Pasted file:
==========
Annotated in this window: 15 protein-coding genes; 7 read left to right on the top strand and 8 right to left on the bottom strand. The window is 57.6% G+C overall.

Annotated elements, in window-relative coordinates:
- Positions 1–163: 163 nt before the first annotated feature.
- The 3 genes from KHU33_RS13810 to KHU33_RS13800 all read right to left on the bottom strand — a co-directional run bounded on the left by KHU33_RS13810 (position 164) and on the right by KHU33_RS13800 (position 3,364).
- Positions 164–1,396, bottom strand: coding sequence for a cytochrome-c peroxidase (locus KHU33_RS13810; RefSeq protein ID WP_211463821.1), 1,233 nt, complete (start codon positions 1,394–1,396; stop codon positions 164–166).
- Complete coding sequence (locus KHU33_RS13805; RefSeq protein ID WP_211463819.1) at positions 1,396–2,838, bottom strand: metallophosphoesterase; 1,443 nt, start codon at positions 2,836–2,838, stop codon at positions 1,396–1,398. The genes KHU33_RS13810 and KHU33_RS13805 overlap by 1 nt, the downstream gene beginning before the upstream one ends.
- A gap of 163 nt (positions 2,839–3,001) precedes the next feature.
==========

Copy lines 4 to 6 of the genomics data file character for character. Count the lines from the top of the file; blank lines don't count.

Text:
- The 3 genes from KHU33_RS13810 to KHU33_RS13800 all read right to left on the bottom strand — a co-directional run bounded on the left by KHU33_RS13810 (position 164) and on the right by KHU33_RS13800 (position 3,364).
- Positions 164–1,396, bottom strand: coding sequence for a cytochrome-c peroxidase (locus KHU33_RS13810; RefSeq protein ID WP_211463821.1), 1,233 nt, complete (start codon positions 1,394–1,396; stop codon positions 164–166).
- Complete coding sequence (locus KHU33_RS13805; RefSeq protein ID WP_211463819.1) at positions 1,396–2,838, bottom strand: metallophosphoesterase; 1,443 nt, start codon at positions 2,836–2,838, stop codon at positions 1,396–1,398. The genes KHU33_RS13810 and KHU33_RS13805 overlap by 1 nt, the downstream gene beginning before the upstream one ends.